Waterfall at Sentosa Island
The waterfall lies beside a calm lagoon
  1. Pose in front of Universal Studios and the casino
Universal Studios at Sentosa Island
Getting all of ‘Universal’ into the frame is a tricky process!

Say you really don’t feel like spending all day at Universal Studios but your friends and family back home will greet you with aghast expressions if you do tell them that. What you do is pose in front of the rotating Universal Studios globe and look suitably excited for a photograph. It makes for a great picture anyway! There is also a casino inside the glitzy mall and I was extremely curious about its internal goings-on. Alas, there was a fee to merely enter the casino. So I satisfied myself with a photo at its entrance (thankfully, there’s no fee for that).

  1. Enjoy the Merlion walk
Sentosa Merlion
The Sentosa Merlion bedecked in SG50 celebratory colours

I think it’s really funny that a half-lion is the mascot of Singapore though lions have never roamed the island in all probability! The story goes that the founder of the island, Sang Nila Utama, saw a Malayan tiger and mistook it for a lion. So today, you see the lion everywhere in Singapore and it’s even called the Lion City. Ah well, one good thing that came out of it is the spectacular Merlion at Sentosa Island. The Sentosa Merlion is much more impressive than the original Merlion sculpture at One Fullerton, especially in the night when it’s all decked up in lights and colours. Heading away from the mall, I spotted the Merlion in the distance and embarked on the mesmerising Merlion walk. It took me through lagoons, modern art and steps full of chattering tourists. For a fee, you can get inside the Merlion as well, but I was happy enough being so close to it.

  1. Soak in the view at Sentosa beach
Staring up in awe at the lit up staircase
Staring up in awe at the lit up staircase

At the end of the Merlion walk, I walked across a garden and began descending a flight of steep, zig zag stairs, lit up in a different colour after every few minutes. Gold, green and purple were definitely among the battery of colours that illuminated those stairs. When I came down, I realised I was quite close to the sea and also attractions such as laser shows and an indoor bungee jumping complex. Through a crack in the wall, I saw some of the laser show and a bird emerged out of forks of coloured, rocketing sprays of water. Pulling myself away from that marvel, I saw that there were different beaches to my right and left. I chose to go right and after some time, found the way leading down to Siloso Beach.

The soft sand, a cool breeze and the calming cover of the night was just what I needed after a day of walking, exploring, photographing and absorbing. The beach, with its lazy bars and shacks reminded me of Goa. I flopped down on a lounge chair and stared into the sea. A young couple played with their child on the shore. After a while, I went to dip my toes into the waves as well. Alas, when I returned, the shack waiters had wisened up to the fact that I hadn’t ordered anything and asked me to vacate the chair. I was quite content to sit on the bare sand and allow Singapore to sift through my fingers.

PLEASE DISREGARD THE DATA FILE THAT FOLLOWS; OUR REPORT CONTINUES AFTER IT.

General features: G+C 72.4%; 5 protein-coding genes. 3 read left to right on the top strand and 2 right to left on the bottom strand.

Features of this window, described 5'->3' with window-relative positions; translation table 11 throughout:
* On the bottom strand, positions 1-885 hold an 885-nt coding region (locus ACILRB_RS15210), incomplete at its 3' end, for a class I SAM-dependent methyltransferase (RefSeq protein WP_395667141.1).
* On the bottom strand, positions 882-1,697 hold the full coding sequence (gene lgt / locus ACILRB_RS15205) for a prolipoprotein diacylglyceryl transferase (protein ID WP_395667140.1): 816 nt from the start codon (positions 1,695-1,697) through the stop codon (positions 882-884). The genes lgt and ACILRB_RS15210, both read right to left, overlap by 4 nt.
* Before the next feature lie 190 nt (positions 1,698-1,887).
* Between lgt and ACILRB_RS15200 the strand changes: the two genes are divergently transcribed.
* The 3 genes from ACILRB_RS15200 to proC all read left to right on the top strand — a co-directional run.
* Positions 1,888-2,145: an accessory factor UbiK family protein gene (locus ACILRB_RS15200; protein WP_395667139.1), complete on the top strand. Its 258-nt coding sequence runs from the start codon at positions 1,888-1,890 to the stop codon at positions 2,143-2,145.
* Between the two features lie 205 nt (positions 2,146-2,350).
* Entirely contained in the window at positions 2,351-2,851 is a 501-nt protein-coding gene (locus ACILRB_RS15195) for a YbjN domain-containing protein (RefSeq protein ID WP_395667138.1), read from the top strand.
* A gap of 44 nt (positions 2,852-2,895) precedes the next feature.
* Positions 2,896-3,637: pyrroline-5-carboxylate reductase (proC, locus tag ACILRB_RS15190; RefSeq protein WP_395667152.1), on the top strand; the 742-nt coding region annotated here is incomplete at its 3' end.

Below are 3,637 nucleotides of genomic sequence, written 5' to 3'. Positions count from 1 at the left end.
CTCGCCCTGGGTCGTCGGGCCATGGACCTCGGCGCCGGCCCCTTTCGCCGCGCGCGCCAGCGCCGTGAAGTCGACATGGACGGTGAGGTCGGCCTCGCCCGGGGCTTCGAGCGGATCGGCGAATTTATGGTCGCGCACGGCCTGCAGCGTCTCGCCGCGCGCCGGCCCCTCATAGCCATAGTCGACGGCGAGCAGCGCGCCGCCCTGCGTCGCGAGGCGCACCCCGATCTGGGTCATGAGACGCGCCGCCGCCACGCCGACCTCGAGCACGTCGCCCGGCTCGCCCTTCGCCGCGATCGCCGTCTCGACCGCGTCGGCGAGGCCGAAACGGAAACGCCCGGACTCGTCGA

1. Watch the mesmerising crane dance
Crane dance at Sentosa Island
The crane dance begins

I had no idea I was in for such a fantastic treat when I chanced upon the signboard for a ‘crane dance’ and took my seat on a flight of steps facing the sea. After a brief wait, a circular island-like structure in the middle of the sea lit up and from the centre, there emerged two gigantic ‘cranes’, designed like robots that could move, although they were anchored to one spot. An eerily beautiful music had me suspended in the web of the love story the two cranes spun. To symbolise feelings, multi-coloured water would pour forth from their ‘hearts’. Videos reminiscent of the visual graphics in Windows Media Player played on screens on their chests. Their arms moved gracefully and at one point, the cranes even kissed. I’m not sure what exactly the plot was, but the story seemed to have a happy ending. I don’t think you can see a robotic crane dance in the middle of the sea anywhere else in the world. You have to see it to believe it.

Crane dance at Sentosa Island
To symbolise feelings, multi-coloured water would pour forth from their ‘hearts’
  1. Walk along the river in the night
Sentosa Island in the night
Whatever you do, don’t leave Sentosa Island without a quiet walk along its shores and causeways

I had spent an unprecedented and absolutely wonderful evening in Sentosa Island. With the applause for the unworldly crane dance ringing in our ears, I walked along the coastline, enjoying the silence and the shimmering reflections of the city’s colours and lights. Whatever you do, don’t leave Sentosa Island without a quiet walk along its shores and causeways. Here in the midst of modern Singapore’s best tourist innovations, I felt the vibrant heart of the city and I can say that despite the mishmash of Malaysian and Indonesian cultural influences, Singapore has something truly unique to offer even the cash-strapped tourist.